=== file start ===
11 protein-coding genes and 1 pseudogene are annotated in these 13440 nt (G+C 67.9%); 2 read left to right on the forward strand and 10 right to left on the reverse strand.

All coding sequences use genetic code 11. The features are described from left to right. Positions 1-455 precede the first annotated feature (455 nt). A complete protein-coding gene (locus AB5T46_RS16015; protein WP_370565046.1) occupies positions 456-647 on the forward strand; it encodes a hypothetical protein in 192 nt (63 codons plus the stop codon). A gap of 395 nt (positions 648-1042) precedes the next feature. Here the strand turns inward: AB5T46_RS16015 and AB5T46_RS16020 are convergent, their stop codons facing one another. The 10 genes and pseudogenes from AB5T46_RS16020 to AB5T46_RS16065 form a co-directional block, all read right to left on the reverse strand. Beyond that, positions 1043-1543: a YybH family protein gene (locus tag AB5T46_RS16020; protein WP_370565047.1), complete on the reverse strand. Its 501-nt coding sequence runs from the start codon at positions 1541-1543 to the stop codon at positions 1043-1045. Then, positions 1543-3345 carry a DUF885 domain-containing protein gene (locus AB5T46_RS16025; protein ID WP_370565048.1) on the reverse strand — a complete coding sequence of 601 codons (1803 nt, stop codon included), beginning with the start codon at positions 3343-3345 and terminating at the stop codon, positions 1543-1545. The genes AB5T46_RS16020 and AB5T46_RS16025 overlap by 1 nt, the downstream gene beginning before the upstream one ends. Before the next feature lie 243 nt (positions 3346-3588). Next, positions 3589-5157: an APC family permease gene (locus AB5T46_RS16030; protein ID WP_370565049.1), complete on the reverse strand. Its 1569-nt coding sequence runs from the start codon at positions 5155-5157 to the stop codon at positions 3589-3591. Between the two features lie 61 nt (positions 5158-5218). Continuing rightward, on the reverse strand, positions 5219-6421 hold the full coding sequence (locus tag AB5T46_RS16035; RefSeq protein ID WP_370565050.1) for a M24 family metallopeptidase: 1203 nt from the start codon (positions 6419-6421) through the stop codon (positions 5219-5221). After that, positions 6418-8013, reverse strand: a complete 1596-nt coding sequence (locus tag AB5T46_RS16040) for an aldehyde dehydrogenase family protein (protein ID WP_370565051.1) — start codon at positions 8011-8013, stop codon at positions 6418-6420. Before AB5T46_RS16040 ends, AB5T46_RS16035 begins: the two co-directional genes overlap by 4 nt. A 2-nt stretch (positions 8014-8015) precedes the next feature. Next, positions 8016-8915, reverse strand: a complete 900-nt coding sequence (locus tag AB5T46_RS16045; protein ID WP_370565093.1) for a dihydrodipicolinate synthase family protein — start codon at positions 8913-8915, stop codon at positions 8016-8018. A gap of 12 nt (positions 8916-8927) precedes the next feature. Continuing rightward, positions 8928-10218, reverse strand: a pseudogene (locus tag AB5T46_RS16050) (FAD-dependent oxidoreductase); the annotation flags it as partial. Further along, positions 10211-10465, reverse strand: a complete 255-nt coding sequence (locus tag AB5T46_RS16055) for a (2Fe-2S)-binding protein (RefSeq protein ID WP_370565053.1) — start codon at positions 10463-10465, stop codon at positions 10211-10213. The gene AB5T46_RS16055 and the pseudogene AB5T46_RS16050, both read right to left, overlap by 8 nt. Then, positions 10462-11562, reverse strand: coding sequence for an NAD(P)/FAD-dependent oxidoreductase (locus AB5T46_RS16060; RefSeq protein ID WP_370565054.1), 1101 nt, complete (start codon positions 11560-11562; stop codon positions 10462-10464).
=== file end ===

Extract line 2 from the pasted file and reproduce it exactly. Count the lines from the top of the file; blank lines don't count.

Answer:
All coding sequences use genetic code 11. The features are described from left to right. Positions 1-455 precede the first annotated feature (455 nt). A complete protein-coding gene (locus AB5T46_RS16015; protein WP_370565046.1) occupies positions 456-647 on the forward strand; it encodes a hypothetical protein in 192 nt (63 codons plus the stop codon). A gap of 395 nt (positions 648-1042) precedes the next feature. Here the strand turns inward: AB5T46_RS16015 and AB5T46_RS16020 are convergent, their stop codons facing one another. The 10 genes and pseudogenes from AB5T46_RS16020 to AB5T46_RS16065 form a co-directional block, all read right to left on the reverse strand. Beyond that, positions 1043-1543: a YybH family protein gene (locus tag AB5T46_RS16020; protein WP_370565047.1), complete on the reverse strand. Its 501-nt coding sequence runs from the start codon at positions 1541-1543 to the stop codon at positions 1043-1045. Then, positions 1543-3345 carry a DUF885 domain-containing protein gene (locus AB5T46_RS16025; protein ID WP_370565048.1) on the reverse strand — a complete coding sequence of 601 codons (1803 nt, stop codon included), beginning with the start codon at positions 3343-3345 and terminating at the stop codon, positions 1543-1545. The genes AB5T46_RS16020 and AB5T46_RS16025 overlap by 1 nt, the downstream gene beginning before the upstream one ends. Before the next feature lie 243 nt (positions 3346-3588). Next, positions 3589-5157: an APC family permease gene (locus AB5T46_RS16030; protein ID WP_370565049.1), complete on the reverse strand. Its 1569-nt coding sequence runs from the start codon at positions 5155-5157 to the stop codon at positions 3589-3591. Between the two features lie 61 nt (positions 5158-5218). Continuing rightward, on the reverse strand, positions 5219-6421 hold the full coding sequence (locus tag AB5T46_RS16035; RefSeq protein ID WP_370565050.1) for a M24 family metallopeptidase: 1203 nt from the start codon (positions 6419-6421) through the stop codon (positions 5219-5221). After that, positions 6418-8013, reverse strand: a complete 1596-nt coding sequence (locus tag AB5T46_RS16040) for an aldehyde dehydrogenase family protein (protein ID WP_370565051.1) — start codon at positions 8011-8013, stop codon at positions 6418-6420. Before AB5T46_RS16040 ends, AB5T46_RS16035 begins: the two co-directional genes overlap by 4 nt. A 2-nt stretch (positions 8014-8015) precedes the next feature. Next, positions 8016-8915, reverse strand: a complete 900-nt coding sequence (locus tag AB5T46_RS16045; protein ID WP_370565093.1) for a dihydrodipicolinate synthase family protein — start codon at positions 8913-8915, stop codon at positions 8016-8018. A gap of 12 nt (positions 8916-8927) precedes the next feature. Continuing rightward, positions 8928-10218, reverse strand: a pseudogene (locus tag AB5T46_RS16050) (FAD-dependent oxidoreductase); the annotation flags it as partial. Further along, positions 10211-10465, reverse strand: a complete 255-nt coding sequence (locus tag AB5T46_RS16055) for a (2Fe-2S)-binding protein (RefSeq protein ID WP_370565053.1) — start codon at positions 10463-10465, stop codon at positions 10211-10213. The gene AB5T46_RS16055 and the pseudogene AB5T46_RS16050, both read right to left, overlap by 8 nt. Then, positions 10462-11562, reverse strand: coding sequence for an NAD(P)/FAD-dependent oxidoreductase (locus AB5T46_RS16060; RefSeq protein ID WP_370565054.1), 1101 nt, complete (start codon positions 11560-11562; stop codon positions 10462-10464).